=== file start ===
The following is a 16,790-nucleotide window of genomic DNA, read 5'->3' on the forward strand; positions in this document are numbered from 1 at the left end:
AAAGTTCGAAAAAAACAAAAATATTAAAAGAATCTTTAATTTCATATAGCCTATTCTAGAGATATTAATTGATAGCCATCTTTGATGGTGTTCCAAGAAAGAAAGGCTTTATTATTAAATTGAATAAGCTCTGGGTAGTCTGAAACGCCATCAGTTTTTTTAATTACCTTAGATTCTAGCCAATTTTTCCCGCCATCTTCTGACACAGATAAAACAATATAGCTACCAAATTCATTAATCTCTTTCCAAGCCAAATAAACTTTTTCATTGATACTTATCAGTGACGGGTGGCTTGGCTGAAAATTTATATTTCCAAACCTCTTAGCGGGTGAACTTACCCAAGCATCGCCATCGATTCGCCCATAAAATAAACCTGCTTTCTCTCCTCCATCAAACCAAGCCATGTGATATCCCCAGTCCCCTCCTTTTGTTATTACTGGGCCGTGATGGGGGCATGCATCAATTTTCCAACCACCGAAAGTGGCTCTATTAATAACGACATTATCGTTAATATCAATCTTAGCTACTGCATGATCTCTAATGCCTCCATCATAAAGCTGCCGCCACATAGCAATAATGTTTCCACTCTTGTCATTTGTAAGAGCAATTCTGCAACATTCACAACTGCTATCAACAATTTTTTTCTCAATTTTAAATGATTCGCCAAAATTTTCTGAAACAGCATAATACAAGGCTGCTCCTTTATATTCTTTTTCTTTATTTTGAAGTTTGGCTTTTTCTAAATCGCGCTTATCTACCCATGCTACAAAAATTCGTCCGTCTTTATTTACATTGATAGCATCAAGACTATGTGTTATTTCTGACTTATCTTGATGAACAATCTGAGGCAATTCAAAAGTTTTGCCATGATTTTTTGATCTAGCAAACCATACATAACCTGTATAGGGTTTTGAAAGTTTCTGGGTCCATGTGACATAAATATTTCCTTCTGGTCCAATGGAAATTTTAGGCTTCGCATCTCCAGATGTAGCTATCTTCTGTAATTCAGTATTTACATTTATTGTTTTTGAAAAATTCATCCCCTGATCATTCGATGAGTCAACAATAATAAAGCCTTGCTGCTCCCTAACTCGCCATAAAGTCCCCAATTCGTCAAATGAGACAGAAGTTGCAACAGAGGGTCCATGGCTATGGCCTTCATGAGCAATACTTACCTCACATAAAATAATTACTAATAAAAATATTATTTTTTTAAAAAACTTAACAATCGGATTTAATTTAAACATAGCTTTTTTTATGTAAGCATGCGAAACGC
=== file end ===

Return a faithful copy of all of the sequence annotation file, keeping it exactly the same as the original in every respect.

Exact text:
The following is a 16,790-nucleotide window of genomic DNA, read 5'->3' on the forward strand; positions in this document are numbered from 1 at the left end:
AAAGTTCGAAAAAAACAAAAATATTAAAAGAATCTTTAATTTCATATAGCCTATTCTAGAGATATTAATTGATAGCCATCTTTGATGGTGTTCCAAGAAAGAAAGGCTTTATTATTAAATTGAATAAGCTCTGGGTAGTCTGAAACGCCATCAGTTTTTTTAATTACCTTAGATTCTAGCCAATTTTTCCCGCCATCTTCTGACACAGATAAAACAATATAGCTACCAAATTCATTAATCTCTTTCCAAGCCAAATAAACTTTTTCATTGATACTTATCAGTGACGGGTGGCTTGGCTGAAAATTTATATTTCCAAACCTCTTAGCGGGTGAACTTACCCAAGCATCGCCATCGATTCGCCCATAAAATAAACCTGCTTTCTCTCCTCCATCAAACCAAGCCATGTGATATCCCCAGTCCCCTCCTTTTGTTATTACTGGGCCGTGATGGGGGCATGCATCAATTTTCCAACCACCGAAAGTGGCTCTATTAATAACGACATTATCGTTAATATCAATCTTAGCTACTGCATGATCTCTAATGCCTCCATCATAAAGCTGCCGCCACATAGCAATAATGTTTCCACTCTTGTCATTTGTAAGAGCAATTCTGCAACATTCACAACTGCTATCAACAATTTTTTTCTCAATTTTAAATGATTCGCCAAAATTTTCTGAAACAGCATAATACAAGGCTGCTCCTTTATATTCTTTTTCTTTATTTTGAAGTTTGGCTTTTTCTAAATCGCGCTTATCTACCCATGCTACAAAAATTCGTCCGTCTTTATTTACATTGATAGCATCAAGACTATGTGTTATTTCTGACTTATCTTGATGAACAATCTGAGGCAATTCAAAAGTTTTGCCATGATTTTTTGATCTAGCAAACCATACATAACCTGTATAGGGTTTTGAAAGTTTCTGGGTCCATGTGACATAAATATTTCCTTCTGGTCCAATGGAAATTTTAGGCTTCGCATCTCCAGATGTAGCTATCTTCTGTAATTCAGTATTTACATTTATTGTTTTTGAAAAATTCATCCCCTGATCATTCGATGAGTCAACAATAATAAAGCCTTGCTGCTCCCTAACTCGCCATAAAGTCCCCAATTCGTCAAATGAGACAGAAGTTGCAACAGAGGGTCCATGGCTATGGCCTTCATGAGCAATACTTACCTCACATAAAATAATTACTAATAAAAATATTATTTTTTTAAAAAACTTAACAATCGGATTTAATTTAAACATAGCTTTTTTTATGTAAGCATGCGAAACGC